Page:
As we all now know thanks to The Fog, movies that aren't offered to critics before their release dates are generally assumed to be huge piles of crap that humiliate everyone involved in their creation. As with every rule, though, there's an exception even to this one: Angel-A, Luc Besson's eagerly awaited return to directing, opened quietly in France this week without the benefit of any press screenings. And guess what - it's good!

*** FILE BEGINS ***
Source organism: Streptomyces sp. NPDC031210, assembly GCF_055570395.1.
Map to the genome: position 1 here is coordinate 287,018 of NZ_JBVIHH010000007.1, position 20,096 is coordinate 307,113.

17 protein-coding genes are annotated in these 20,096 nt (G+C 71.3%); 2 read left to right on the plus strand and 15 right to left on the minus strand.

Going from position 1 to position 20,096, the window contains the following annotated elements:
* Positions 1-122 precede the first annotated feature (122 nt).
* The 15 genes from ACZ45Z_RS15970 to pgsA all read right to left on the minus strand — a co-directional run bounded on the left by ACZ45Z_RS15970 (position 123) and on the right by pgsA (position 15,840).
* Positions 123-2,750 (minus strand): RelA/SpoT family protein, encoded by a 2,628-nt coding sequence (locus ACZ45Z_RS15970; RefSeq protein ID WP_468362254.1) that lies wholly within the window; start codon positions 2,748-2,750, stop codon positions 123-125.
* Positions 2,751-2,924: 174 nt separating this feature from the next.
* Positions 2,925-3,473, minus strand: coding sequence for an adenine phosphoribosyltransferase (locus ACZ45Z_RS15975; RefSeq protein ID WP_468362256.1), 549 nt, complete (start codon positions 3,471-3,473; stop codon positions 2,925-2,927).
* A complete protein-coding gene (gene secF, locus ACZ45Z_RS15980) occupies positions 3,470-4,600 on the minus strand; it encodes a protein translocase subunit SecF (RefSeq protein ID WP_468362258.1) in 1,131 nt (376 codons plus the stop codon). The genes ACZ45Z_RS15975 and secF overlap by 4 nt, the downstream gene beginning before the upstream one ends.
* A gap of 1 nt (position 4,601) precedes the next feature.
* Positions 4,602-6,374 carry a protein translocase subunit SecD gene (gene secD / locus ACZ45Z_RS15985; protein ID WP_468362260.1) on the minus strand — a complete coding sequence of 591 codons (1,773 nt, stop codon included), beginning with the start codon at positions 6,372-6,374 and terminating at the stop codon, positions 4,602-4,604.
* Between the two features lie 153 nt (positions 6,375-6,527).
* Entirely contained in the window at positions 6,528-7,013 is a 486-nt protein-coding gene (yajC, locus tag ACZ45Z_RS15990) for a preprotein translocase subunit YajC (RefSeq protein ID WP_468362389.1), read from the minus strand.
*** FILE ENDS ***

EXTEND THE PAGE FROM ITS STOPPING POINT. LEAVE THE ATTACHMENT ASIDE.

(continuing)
A couple of reviews have turned up on line, and they both describe the film as beautiful and charming. The movie is reportedly anchored by the performance of Jamel Debbouze (a well-known French comedian) as Andre, a "a sympathetic sleazebag." While the film's refreshingly brief running time (it's less than 90 minutes long) will surely be something of a draw, the fact that it's a sweet comedy that was shot in black and white means that Besson's core audience might not be interested in the film. This is significant to his American fans because Angel-A has still not been picked up for distribution here, and if its box office potential is seen as limited, the likelihood of it ever showing up on screens here is greatly reduced. Dammit.